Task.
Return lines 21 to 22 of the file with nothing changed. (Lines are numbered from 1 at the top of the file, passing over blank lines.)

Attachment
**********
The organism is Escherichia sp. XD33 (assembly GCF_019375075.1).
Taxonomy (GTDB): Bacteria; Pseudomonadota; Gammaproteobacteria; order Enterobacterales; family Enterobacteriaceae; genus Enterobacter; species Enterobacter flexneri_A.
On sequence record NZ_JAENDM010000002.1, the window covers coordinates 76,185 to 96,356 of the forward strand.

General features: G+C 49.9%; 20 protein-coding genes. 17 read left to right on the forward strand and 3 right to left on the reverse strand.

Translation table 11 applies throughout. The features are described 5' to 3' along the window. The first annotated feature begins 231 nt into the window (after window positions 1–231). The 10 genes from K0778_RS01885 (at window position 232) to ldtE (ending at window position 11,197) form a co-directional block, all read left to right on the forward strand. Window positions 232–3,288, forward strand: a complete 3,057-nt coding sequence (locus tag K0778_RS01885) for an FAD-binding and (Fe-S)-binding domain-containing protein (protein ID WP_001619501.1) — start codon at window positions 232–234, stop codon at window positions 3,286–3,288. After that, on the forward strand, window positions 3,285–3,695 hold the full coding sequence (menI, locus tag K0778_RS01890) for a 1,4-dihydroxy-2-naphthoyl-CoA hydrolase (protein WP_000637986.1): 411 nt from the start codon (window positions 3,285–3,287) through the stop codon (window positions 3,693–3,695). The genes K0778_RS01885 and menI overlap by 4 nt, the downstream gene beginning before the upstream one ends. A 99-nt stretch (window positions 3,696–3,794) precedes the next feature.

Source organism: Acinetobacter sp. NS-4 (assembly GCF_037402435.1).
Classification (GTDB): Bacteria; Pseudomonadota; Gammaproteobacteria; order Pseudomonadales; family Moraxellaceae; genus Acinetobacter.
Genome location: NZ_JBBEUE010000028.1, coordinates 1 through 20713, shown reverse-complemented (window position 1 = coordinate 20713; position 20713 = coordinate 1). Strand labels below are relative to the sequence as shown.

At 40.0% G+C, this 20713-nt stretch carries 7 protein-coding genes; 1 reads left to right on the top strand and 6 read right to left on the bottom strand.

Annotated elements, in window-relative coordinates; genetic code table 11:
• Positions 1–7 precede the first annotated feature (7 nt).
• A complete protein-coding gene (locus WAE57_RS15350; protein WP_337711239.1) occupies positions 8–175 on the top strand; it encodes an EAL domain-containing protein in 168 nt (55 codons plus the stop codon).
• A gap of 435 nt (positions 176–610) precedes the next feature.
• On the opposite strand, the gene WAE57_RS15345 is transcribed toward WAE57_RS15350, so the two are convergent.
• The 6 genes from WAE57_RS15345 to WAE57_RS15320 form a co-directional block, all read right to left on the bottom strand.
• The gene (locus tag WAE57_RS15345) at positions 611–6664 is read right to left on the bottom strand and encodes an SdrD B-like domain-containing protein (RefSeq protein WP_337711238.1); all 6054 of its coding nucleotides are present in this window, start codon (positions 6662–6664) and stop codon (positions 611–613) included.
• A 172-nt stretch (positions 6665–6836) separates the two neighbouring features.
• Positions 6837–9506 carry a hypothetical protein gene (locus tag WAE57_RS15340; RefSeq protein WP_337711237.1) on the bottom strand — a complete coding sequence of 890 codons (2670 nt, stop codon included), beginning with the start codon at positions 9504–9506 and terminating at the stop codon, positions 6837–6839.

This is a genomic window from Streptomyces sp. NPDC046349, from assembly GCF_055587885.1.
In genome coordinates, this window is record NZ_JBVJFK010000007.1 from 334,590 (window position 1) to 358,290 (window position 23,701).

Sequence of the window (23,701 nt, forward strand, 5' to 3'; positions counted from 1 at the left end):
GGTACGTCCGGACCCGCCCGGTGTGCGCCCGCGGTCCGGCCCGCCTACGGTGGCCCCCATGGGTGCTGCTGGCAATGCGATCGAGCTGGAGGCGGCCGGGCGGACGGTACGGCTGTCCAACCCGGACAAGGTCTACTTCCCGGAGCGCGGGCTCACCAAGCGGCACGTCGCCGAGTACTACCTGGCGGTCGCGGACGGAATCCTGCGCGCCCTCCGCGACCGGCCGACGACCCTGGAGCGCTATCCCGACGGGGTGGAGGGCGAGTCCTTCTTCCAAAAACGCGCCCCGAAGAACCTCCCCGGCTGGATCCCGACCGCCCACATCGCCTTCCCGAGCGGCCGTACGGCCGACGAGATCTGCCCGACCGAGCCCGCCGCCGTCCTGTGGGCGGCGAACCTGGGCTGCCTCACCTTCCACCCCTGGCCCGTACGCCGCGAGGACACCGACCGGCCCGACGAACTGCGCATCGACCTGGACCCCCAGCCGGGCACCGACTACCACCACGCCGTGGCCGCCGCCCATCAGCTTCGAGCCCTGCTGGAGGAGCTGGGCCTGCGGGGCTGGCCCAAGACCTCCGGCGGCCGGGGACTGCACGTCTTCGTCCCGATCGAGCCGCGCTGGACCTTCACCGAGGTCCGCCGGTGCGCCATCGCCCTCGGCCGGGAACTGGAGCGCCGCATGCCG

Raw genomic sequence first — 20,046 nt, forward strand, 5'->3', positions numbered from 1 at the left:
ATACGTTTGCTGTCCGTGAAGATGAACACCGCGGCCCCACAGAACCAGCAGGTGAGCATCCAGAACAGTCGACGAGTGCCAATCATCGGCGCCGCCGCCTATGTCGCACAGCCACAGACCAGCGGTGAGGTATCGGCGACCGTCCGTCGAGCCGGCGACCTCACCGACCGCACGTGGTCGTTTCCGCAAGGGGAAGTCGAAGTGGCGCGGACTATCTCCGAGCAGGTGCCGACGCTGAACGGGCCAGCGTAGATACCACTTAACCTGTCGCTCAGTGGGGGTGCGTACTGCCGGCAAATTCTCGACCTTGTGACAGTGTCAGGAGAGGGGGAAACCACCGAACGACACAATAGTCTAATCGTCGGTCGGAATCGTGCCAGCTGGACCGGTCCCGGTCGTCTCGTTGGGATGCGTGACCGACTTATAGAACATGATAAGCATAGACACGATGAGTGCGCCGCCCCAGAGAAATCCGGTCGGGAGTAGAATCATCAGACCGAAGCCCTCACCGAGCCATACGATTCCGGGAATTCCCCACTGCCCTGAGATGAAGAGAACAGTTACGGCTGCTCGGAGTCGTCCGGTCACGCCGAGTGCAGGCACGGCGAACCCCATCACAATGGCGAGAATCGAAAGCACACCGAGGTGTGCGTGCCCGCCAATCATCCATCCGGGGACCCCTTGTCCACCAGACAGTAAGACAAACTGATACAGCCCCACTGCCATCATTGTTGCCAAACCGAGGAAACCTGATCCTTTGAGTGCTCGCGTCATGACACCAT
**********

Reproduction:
Sequence of the window (23,701 nt, forward strand, 5' to 3'; positions counted from 1 at the left end):
GGTACGTCCGGACCCGCCCGGTGTGCGCCCGCGGTCCGGCCCGCCTACGGTGGCCCCCATGGGTGCTGCTGGCAATGCGATCGAGCTGGAGGCGGCCGGGCGGACGGTACGGCTGTCCAACCCGGACAAGGTCTACTTCCCGGAGCGCGGGCTCACCAAGCGGCACGTCGCCGAGTACTACCTGGCGGTCGCGGACGGAATCCTGCGCGCCCTCCGCGACCGGCCGACGACCCTGGAGCGCTATCCCGACGGGGTGGAGGGCGAGTCCTTCTTCCAAAAACGCGCCCCGAAGAACCTCCCCGGCTGGATCCCGACCGCCCACATCGCCTTCCCGAGCGGCCGTACGGCCGACGAGATCTGCCCGACCGAGCCCGCCGCCGTCCTGTGGGCGGCGAACCTGGGCTGCCTCACCTTCCACCCCTGGCCCGTACGCCGCGAGGACACCGACCGGCCCGACGAACTGCGCATCGACCTGGACCCCCAGCCGGGCACCGACTACCACCACGCCGTGGCCGCCGCCCATCAGCTTCGAGCCCTGCTGGAGGAGCTGGGCCTGCGGGGCTGGCCCAAGACCTCCGGCGGCCGGGGACTGCACGTCTTCGTCCCGATCGAGCCGCGCTGGACCTTCACCGAGGTCCGCCGGTGCGCCATCGCCCTCGGCCGGGAACTGGAGCGCCGCATGCCG